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Strong claims need strong proof, so when the founders of NeuroMesh described their bitcoin-based product as an “unhackable botnet”, there were a lot of questions to be asked.
Still, the claim has already been backed by such accolades as a second-place prize in the MIT $100k startup challenge and a shortlist position in the ongoing Atos IT Challenge 2017 – both of which lend weight to the credibility of the project.
Founded by Greg Falco, a PhD candidate at MIT studying cybersecurity, and Caleb Li, an MBA student at the same institution, NeuroMesh is seeking to find solutions to security issues in the Internet of Things (IoT).
The pair saw what they say is a gap in the market for a security product that would specifically work within the confines imposed by low-power, limited-storage devices.
NeuroMesh’s idea is to mimick the same tactics hackers use when trying to compromise machines in the first place – installing lightweight code that hijacks the kernel and then dials out to a command and control (C&C) server, adding the machine’s resources to a botnet directed by the bot ‘herder’.
“We wanted to create a vaccine for IoT devices by first installing our own security software on the kernel,” said Li. “It’s like playing ‘King of the Hill’, so we become the only ones that can control the device.”
One of the main points of vulnerability for a botnet is an attack on the C&C server, something that’s often observed when competing hackers try to knock their rivals’ botnets offline and commandeer the devices.
NeuroMesh’s solution is to send commands to devices secured by their technology via OP_RETURN codes in the bitcoin blockchain – code that allows for the transmission of arbitrary data (such as ‘Mined by Antpool’, ‘Happy halving day’ or in one case, the text of an encyclical letter by Pope Francis).
“That means we can actually send out a blacklist of IP addresses that these IoT devices shouldn’t talk to over the bitcoin blockchain,” Falco explained, adding:
“Usually [with botnets] you could shut down a central server where the command is coming from, but with the blockchain we don’t have to worry about that because it’s entirely decentralized.”
New research twist
In practical terms, this involves a C&C server connected to a bitcoin wallet address which can sign transactions. In turn, IoT devices in the NeuroMesh net would run an SPV client which reads only transactions signed by NeuroMesh, and execute the commands contained in the OP_RETURN data.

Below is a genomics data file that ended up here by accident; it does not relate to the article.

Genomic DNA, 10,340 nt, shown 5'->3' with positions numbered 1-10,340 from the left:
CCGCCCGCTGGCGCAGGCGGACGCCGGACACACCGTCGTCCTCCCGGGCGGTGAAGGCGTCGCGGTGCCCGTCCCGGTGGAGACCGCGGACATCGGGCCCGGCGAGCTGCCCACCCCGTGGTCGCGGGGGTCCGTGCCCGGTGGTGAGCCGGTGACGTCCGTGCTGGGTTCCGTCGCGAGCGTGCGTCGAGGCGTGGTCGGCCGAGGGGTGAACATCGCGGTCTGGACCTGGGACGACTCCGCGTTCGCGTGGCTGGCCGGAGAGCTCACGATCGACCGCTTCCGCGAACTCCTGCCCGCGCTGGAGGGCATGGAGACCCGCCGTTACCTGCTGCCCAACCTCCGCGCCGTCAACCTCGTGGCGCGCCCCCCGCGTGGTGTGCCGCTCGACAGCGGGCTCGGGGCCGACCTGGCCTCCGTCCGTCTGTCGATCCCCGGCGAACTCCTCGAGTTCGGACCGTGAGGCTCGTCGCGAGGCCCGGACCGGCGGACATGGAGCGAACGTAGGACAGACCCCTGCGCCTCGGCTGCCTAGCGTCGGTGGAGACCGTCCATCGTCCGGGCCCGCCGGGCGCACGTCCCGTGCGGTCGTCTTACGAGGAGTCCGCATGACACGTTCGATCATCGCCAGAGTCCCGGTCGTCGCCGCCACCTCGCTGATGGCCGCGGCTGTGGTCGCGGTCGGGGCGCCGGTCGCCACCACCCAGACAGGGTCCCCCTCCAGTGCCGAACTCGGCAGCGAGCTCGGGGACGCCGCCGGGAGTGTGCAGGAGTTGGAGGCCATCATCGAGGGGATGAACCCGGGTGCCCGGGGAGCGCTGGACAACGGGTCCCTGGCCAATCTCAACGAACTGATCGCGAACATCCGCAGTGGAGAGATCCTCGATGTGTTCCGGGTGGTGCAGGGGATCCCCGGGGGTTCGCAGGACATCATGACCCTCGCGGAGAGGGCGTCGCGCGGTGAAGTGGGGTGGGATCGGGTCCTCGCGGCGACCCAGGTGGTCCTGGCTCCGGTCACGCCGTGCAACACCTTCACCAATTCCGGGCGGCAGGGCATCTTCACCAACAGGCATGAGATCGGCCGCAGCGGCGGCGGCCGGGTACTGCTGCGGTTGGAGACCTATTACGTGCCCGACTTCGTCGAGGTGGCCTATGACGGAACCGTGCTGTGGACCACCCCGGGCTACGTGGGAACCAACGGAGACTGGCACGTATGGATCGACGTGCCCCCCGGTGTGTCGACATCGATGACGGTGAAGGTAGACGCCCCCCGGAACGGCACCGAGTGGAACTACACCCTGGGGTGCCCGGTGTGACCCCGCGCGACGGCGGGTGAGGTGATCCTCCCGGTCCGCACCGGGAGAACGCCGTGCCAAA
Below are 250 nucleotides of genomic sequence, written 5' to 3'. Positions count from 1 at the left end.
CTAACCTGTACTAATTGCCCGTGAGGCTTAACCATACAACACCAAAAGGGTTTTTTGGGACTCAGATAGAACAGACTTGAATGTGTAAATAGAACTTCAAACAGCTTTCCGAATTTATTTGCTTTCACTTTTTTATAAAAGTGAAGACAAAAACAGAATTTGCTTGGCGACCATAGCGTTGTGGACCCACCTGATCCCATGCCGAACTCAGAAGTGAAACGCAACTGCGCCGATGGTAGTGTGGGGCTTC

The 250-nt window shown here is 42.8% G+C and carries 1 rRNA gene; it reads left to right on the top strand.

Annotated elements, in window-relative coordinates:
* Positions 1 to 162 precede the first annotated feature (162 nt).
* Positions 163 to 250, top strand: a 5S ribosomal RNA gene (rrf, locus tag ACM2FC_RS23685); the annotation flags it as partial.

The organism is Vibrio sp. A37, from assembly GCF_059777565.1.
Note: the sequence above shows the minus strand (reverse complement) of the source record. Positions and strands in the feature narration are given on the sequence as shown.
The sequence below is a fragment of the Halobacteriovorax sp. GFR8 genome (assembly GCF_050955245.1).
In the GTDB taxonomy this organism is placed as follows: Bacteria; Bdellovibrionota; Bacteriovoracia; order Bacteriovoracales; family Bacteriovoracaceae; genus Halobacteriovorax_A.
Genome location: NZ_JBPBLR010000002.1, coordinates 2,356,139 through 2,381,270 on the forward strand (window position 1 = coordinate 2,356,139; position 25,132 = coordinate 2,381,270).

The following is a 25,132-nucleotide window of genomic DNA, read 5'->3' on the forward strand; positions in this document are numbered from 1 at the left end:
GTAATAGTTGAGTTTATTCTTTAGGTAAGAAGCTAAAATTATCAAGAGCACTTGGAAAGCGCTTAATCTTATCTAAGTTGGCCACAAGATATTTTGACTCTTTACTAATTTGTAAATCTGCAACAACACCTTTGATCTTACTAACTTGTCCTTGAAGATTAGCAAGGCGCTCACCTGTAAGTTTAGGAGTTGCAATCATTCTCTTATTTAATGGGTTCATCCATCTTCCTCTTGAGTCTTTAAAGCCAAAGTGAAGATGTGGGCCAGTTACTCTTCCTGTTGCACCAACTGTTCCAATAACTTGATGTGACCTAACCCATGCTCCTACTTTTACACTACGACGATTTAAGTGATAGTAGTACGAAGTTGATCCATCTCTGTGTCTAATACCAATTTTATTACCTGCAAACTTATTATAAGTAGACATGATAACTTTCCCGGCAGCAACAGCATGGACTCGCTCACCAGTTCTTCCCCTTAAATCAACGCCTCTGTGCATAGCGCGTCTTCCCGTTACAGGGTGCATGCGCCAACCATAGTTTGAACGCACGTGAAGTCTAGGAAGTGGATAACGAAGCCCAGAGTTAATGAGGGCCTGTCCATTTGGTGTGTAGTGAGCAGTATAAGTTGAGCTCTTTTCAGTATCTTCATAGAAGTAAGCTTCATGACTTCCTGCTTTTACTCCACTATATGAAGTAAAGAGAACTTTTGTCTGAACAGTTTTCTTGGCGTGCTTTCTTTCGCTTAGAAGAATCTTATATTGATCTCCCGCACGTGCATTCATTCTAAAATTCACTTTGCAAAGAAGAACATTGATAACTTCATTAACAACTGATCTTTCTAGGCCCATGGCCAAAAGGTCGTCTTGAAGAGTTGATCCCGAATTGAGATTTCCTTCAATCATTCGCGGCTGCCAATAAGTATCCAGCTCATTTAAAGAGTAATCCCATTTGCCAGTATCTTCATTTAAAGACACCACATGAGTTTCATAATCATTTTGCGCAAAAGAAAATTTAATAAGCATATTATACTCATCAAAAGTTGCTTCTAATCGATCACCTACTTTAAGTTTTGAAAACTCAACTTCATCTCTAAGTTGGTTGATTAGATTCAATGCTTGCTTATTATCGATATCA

Because data is propagated between bitcoin nodes in a decentralized manner, in theory reading these commands does not give any further information about the location of the server which originally issued them.
Dr Michael Siegel, Associate Director of MIT’s IC3 cybersecurity consortium and a research advisor for the NeuroMesh project, says that Li and Falco’s work comes out of a tradition of research into secure communication between distributed systems.
“It’s a clever use of a small piece of code that can run on many types of devices,” Siegel told CoinDesk.
“It’s a great idea: not totally new, but, in the IoT space, the combination of what they’re doing with botnets, blockchain and central command is something new they’ve established, and appears to be an extremely secure environment for managing small distributed devices.”
Falco also confirmed that the uniqueness of the NeuroMesh offering is in finding a new use for existing practices.
“While what we’re doing is new from a commercial standpoint, there’s been several case studies of white-hat security researchers doing what we’re doing to close vulnerabilities in a system,” he said.
Roman Sinayev, a security software engineer who designs anti-malware systems at Juniper Networks, is familiar with the concepts behind the NeuroMesh project (although he’s not seen the software in action).
Assuming the code is written without any exploitable errors, then the result would be a secure communication channel, Sinayev said.
Further, he pointed out that blockchain isn’t required to hide communications.
“[A]nother way would be any kind of P2P programme like BitTorrent,” he said. “You could also use many different proxy servers and change the IPs, or you could use some intermediate service – embed information in pictures on a public channel, for example.”
Without having seen the code, Sinayev stressed that it’s impossible to verify that the NeuroMesh product works exactly as described. However, he suggested that (as with all security software) best practice would be to have an independent audit once the product is finalised.
On a similarly cautionary note, MIT’s Dr Siegel pointed out that technology is not always the weakest point of a system, saying:
“Underlying this is a very secure system with sound technology and difficult to break security. But this doesn’t stop humans from doing really dumb things! On the end of it, you’ll have someone who controls the passwords and controls access, and that person could always do something stupid.”
Even factoring in human error, the bitcoin network has proven to be extremely resistant to malicious activity, and it’s this property that Falco and Li are hoping to tap into with their IoT product.
“We call it ‘unhackable’ because to date, the bitcoin blockchain hasn’t been hacked.”
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